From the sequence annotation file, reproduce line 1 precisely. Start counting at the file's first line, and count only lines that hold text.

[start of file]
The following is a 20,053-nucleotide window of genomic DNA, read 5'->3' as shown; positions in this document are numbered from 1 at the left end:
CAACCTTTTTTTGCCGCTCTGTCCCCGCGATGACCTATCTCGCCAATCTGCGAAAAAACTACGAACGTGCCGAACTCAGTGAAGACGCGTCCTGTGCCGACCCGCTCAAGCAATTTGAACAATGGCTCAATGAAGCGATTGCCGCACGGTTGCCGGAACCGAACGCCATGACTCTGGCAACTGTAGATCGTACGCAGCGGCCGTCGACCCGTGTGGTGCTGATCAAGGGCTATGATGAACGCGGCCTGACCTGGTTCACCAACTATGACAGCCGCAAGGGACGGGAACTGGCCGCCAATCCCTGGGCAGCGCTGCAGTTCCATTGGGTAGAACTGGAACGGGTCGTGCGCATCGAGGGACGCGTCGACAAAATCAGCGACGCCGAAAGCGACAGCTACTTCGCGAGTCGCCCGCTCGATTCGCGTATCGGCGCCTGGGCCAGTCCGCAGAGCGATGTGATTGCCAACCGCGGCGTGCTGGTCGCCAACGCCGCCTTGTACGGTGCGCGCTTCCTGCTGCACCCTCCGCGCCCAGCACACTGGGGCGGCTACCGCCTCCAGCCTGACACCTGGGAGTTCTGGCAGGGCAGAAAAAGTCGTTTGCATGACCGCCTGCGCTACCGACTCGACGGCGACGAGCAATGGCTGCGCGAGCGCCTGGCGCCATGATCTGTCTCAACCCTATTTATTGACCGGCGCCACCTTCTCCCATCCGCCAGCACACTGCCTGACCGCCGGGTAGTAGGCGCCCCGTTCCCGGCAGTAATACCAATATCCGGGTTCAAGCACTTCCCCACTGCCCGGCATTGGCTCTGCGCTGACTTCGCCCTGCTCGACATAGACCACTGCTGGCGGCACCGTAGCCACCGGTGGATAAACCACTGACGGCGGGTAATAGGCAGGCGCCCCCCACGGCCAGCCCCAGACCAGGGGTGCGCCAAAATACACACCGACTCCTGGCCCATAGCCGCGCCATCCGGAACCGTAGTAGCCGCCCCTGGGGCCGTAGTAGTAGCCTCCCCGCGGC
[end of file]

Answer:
The following is a 20,053-nucleotide window of genomic DNA, read 5'->3' as shown; positions in this document are numbered from 1 at the left end: